My First Invoicing Nightmare

I’ll always remember the first time I experienced the current, nightmarish state of invoicing in the publishing industry. I was an intern at an alt-weekly and pitched the music editor a blog post idea over lunch. He liked it. And because it was technically a different section than the one I was interning for, he offered to pay me a freelance rate.

I was thrilled.

Still in college and eager to rack up bylines in the music writing world, any freelance gig in a publication other than my college paper was big news. The editor offered me $12 for my blog post. This is obviously nothing to call home about (other than maybe to ask my parents for grocery money) but I was excited for the opportunity. I dropped my plans for the night and banged out a draft. I remember the editor cutting out a few jokes he felt were inappropriate — a standard in my early writing career — but ultimately posting it to the blog the next day. I couldn’t be more proud.

I waited until the end of the month and dutifully filed my invoice. A week passed. Then a second. Then a third. I reached out to my editor. He was overworked and had lost it in the shuffle. He apologized, and told me to he’d make sure to file it properly next month. “It’ll go through in the next round,” he said. Invoices were processed once a month and always sent out via check.

I waited another month. Nothing came in the mail. I reached back out to the editor. I didn’t want to pester — I was thrilled to even write the thing — but was also confused as to why I hadn’t been paid. He explained that this time it was the accounting department that was overworked and had lost it in the shuffle. He said something to me that I would hear several times in my writing career: “I’m walking it down the hall to them right now.”

I would learn in the following years this is what editors say after invoicing failed a few times. They weren’t directly related to the problem, but felt responsible. It was their way of saying “I’m going to take some of my time and focus on this for you because I appreciate your writing.” Editors need freelancers. And they need the good ones to keep posting.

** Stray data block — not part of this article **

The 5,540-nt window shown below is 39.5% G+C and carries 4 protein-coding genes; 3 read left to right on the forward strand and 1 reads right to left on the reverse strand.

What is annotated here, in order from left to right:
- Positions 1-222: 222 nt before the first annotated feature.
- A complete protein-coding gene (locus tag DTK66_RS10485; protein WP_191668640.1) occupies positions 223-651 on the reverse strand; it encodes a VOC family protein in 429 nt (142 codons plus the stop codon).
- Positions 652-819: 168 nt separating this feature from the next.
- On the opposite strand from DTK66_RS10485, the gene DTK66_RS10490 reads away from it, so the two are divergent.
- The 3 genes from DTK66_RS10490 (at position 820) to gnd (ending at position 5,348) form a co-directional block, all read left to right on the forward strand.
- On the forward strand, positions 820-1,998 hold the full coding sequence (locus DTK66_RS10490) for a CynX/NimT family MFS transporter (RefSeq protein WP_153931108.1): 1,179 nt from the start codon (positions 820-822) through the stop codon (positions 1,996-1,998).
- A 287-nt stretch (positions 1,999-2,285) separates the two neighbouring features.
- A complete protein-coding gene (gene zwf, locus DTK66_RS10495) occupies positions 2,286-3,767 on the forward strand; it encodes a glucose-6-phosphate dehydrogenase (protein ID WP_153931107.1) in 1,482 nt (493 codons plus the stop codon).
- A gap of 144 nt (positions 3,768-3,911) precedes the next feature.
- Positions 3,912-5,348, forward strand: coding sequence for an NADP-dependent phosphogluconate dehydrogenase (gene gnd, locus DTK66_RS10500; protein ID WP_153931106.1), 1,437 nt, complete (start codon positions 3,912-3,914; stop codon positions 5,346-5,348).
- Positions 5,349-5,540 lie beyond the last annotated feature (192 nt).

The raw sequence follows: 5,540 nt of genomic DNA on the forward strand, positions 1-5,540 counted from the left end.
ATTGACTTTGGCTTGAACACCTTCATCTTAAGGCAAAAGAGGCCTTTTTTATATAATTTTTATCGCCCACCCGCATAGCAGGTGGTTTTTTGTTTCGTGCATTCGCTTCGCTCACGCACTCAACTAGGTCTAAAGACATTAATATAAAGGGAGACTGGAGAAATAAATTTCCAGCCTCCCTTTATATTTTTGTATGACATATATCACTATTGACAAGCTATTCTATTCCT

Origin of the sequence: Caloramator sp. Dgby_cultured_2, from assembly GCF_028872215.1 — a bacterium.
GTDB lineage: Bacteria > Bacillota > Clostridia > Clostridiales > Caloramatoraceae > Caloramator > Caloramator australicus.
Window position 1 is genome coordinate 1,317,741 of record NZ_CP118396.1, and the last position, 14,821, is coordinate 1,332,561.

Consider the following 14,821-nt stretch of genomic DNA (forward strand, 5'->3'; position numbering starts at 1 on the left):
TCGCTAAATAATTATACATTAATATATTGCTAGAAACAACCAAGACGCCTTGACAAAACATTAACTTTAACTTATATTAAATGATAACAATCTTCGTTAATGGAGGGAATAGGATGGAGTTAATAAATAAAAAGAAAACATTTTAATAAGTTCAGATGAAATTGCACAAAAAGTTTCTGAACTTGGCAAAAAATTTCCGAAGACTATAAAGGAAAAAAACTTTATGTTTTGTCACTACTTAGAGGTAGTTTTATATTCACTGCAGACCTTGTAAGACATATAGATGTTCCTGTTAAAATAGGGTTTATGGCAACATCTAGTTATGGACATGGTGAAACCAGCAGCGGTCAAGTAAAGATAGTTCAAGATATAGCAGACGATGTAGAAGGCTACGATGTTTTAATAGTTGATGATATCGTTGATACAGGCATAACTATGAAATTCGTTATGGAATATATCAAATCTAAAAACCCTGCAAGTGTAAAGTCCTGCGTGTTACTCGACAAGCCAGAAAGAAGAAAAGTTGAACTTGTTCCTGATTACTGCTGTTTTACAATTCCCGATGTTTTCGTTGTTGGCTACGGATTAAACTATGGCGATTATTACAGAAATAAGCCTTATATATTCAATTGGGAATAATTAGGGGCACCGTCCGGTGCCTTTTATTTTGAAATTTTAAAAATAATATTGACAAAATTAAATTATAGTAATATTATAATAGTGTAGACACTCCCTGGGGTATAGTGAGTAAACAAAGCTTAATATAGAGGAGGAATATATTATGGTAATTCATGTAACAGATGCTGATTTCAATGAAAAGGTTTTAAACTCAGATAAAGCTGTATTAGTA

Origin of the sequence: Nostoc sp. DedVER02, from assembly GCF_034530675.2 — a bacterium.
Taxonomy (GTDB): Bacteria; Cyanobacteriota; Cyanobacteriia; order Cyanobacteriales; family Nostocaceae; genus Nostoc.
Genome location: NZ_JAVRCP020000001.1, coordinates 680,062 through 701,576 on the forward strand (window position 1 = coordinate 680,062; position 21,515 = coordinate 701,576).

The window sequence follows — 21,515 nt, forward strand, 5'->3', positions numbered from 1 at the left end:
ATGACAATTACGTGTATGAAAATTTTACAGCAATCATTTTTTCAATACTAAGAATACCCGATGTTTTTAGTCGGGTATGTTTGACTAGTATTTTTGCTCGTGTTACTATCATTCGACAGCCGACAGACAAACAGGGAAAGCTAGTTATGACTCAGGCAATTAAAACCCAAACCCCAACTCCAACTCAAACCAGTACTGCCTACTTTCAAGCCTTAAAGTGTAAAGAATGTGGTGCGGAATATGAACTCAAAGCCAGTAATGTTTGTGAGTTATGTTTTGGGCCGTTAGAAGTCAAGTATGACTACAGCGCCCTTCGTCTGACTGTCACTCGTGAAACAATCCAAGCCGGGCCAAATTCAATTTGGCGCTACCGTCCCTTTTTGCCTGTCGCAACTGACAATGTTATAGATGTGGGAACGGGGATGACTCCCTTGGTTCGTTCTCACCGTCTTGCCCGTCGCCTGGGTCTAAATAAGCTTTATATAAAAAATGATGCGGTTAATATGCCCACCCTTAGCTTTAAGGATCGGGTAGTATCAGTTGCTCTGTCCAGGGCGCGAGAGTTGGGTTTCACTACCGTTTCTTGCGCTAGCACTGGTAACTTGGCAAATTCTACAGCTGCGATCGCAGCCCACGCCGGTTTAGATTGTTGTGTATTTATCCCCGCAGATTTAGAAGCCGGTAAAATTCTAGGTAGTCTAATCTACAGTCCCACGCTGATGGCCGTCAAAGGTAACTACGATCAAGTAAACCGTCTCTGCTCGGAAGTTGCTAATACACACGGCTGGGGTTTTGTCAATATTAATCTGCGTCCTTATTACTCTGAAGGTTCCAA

Shortly after my editor “walked it down the hall,” I received a check in the mail. It was for $12. I went to the bank and deposited it. A week later I received a notice from my bank. The check had bounced and I was charged a $35 fee.

I didn’t bother my editor about it anymore. I asked the bank what happened. The check was filled out improperly. The account had money in it, but some words didn’t match or something similar. The banker said it was common for overworked or lazy accounting people to make a sloppy mistake. “Just ask them to redo the check,” the banker said. No thanks.

I was new to writing and didn’t want to make a fuss. I loved every minute of being in the newsroom. It was a privilege, and just being near my coworkers was helping me learn and advance my skills as a journalist. But when it came to invoicing, the only thing I was learning was that the entire system was broken.

We created OutVoice to fix that system.

We set out to create a solution that radically improves the way publishers manage and pay their freelance content creators. And we couldn’t be more happy with the results. On this blog you’ll hear from writers, editors, and publishers about their experiences with invoicing before and after using OutVoice.